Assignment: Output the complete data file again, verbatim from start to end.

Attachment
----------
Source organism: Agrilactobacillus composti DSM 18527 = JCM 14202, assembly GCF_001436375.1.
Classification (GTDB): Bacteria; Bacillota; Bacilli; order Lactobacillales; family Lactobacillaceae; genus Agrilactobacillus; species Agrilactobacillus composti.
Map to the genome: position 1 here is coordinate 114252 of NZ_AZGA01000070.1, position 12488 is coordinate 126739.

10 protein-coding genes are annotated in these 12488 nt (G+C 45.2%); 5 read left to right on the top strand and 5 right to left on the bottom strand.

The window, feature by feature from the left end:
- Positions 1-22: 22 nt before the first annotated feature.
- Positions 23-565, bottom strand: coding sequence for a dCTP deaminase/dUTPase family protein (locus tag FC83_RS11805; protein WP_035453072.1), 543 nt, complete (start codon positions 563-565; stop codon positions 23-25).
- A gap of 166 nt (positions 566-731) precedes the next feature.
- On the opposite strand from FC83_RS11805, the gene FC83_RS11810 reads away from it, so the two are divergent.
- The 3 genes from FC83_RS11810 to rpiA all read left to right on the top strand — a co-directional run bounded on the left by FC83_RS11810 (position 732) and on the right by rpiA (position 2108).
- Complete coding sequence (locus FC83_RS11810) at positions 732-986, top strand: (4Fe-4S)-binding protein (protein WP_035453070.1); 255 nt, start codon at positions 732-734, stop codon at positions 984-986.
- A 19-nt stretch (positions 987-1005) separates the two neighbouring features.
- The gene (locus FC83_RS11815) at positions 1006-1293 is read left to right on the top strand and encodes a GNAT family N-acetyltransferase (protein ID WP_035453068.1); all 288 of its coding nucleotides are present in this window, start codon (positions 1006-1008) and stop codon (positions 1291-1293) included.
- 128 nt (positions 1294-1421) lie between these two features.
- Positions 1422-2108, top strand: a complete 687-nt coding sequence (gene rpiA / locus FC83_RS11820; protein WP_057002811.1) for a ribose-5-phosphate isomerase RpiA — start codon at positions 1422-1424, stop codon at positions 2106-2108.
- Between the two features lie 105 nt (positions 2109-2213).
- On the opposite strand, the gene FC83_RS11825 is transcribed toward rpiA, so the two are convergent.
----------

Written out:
Source organism: Agrilactobacillus composti DSM 18527 = JCM 14202, assembly GCF_001436375.1.
Classification (GTDB): Bacteria; Bacillota; Bacilli; order Lactobacillales; family Lactobacillaceae; genus Agrilactobacillus; species Agrilactobacillus composti.
Map to the genome: position 1 here is coordinate 114252 of NZ_AZGA01000070.1, position 12488 is coordinate 126739.

10 protein-coding genes are annotated in these 12488 nt (G+C 45.2%); 5 read left to right on the top strand and 5 right to left on the bottom strand.

The window, feature by feature from the left end:
- Positions 1-22: 22 nt before the first annotated feature.
- Positions 23-565, bottom strand: coding sequence for a dCTP deaminase/dUTPase family protein (locus tag FC83_RS11805; protein WP_035453072.1), 543 nt, complete (start codon positions 563-565; stop codon positions 23-25).
- A gap of 166 nt (positions 566-731) precedes the next feature.
- On the opposite strand from FC83_RS11805, the gene FC83_RS11810 reads away from it, so the two are divergent.
- The 3 genes from FC83_RS11810 to rpiA all read left to right on the top strand — a co-directional run bounded on the left by FC83_RS11810 (position 732) and on the right by rpiA (position 2108).
- Complete coding sequence (locus FC83_RS11810) at positions 732-986, top strand: (4Fe-4S)-binding protein (protein WP_035453070.1); 255 nt, start codon at positions 732-734, stop codon at positions 984-986.
- A 19-nt stretch (positions 987-1005) separates the two neighbouring features.
- The gene (locus FC83_RS11815) at positions 1006-1293 is read left to right on the top strand and encodes a GNAT family N-acetyltransferase (protein ID WP_035453068.1); all 288 of its coding nucleotides are present in this window, start codon (positions 1006-1008) and stop codon (positions 1291-1293) included.
- 128 nt (positions 1294-1421) lie between these two features.
- Positions 1422-2108, top strand: a complete 687-nt coding sequence (gene rpiA / locus FC83_RS11820; protein WP_057002811.1) for a ribose-5-phosphate isomerase RpiA — start codon at positions 1422-1424, stop codon at positions 2106-2108.
- Between the two features lie 105 nt (positions 2109-2213).
- On the opposite strand, the gene FC83_RS11825 is transcribed toward rpiA, so the two are convergent.